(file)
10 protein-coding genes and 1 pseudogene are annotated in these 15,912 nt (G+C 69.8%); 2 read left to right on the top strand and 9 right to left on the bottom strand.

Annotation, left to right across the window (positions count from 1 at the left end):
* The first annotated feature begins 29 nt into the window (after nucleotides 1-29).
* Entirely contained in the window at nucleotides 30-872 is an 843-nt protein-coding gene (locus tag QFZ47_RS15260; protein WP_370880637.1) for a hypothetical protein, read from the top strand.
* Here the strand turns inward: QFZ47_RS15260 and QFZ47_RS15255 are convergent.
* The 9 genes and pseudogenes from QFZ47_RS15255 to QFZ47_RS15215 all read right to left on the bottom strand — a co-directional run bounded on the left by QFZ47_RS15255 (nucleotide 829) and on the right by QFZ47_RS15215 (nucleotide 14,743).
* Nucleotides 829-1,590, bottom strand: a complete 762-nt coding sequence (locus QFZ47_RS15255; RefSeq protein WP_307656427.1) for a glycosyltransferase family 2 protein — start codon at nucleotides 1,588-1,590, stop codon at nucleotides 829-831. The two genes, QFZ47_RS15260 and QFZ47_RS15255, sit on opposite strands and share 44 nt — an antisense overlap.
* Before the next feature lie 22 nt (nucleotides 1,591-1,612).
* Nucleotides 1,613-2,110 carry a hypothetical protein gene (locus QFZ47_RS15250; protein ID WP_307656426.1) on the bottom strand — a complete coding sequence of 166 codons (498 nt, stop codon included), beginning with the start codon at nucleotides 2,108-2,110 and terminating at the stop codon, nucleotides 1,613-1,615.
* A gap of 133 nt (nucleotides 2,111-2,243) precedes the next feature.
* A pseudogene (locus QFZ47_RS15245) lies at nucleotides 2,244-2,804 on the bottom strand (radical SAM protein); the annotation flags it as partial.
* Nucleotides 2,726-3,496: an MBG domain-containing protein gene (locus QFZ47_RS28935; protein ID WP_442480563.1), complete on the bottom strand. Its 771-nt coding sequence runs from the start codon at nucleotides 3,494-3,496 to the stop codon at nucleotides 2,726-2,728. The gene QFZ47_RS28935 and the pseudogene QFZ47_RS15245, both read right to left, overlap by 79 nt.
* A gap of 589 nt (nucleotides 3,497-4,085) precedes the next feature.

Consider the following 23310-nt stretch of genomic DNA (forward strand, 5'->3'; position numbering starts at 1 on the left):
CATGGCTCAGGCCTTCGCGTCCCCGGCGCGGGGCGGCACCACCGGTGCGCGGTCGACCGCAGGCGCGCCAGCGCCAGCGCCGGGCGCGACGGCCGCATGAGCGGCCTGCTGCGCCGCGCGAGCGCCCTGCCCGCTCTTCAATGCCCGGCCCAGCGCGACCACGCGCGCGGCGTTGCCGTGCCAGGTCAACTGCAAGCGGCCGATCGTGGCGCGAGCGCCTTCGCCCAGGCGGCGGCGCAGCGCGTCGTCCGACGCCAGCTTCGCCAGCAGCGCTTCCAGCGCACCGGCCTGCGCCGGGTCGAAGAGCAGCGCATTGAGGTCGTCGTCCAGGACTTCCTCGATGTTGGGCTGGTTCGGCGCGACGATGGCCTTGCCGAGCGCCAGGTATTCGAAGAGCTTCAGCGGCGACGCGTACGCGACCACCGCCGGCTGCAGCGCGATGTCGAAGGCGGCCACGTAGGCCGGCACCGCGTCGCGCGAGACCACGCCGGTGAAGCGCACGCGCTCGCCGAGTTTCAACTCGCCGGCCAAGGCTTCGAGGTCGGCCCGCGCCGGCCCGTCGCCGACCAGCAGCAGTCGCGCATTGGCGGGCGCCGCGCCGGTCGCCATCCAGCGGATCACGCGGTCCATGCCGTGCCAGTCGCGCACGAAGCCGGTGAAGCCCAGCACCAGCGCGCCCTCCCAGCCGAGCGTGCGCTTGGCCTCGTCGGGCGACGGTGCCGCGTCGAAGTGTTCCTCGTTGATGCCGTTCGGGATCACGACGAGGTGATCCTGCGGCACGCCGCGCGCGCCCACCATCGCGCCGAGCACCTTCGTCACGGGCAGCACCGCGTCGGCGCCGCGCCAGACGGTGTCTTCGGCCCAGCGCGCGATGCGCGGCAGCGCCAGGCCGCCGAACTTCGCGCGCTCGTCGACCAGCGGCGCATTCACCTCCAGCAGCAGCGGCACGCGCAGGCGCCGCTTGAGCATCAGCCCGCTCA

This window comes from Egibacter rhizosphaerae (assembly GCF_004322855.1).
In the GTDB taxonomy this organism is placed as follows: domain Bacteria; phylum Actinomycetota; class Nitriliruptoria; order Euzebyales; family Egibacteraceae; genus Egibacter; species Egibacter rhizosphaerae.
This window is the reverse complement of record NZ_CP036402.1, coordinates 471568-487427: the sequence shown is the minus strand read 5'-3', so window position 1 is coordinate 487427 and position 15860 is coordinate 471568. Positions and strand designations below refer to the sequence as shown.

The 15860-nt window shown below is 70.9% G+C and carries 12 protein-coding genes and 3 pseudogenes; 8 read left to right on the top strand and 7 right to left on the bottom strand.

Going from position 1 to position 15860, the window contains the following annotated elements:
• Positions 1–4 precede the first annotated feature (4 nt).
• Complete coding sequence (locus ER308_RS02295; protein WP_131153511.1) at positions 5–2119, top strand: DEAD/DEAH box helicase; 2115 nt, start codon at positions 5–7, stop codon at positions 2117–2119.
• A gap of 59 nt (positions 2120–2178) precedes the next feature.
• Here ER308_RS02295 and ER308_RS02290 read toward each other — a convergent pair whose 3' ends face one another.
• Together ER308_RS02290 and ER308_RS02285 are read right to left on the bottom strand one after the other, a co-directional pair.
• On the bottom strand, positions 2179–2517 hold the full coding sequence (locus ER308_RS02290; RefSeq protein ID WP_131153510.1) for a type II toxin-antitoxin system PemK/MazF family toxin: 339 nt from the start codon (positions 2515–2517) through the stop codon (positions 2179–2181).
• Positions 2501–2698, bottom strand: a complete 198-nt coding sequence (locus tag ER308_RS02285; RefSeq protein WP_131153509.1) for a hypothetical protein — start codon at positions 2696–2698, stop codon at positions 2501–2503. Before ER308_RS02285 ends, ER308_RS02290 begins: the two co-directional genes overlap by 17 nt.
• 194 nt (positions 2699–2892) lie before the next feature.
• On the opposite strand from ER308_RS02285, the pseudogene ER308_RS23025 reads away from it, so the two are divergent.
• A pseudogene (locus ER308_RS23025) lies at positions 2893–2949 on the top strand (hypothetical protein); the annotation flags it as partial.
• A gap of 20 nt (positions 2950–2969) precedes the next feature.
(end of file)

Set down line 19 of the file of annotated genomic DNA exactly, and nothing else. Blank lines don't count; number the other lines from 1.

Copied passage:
The 15860-nt window shown below is 70.9% G+C and carries 12 protein-coding genes and 3 pseudogenes; 8 read left to right on the top strand and 7 right to left on the bottom strand.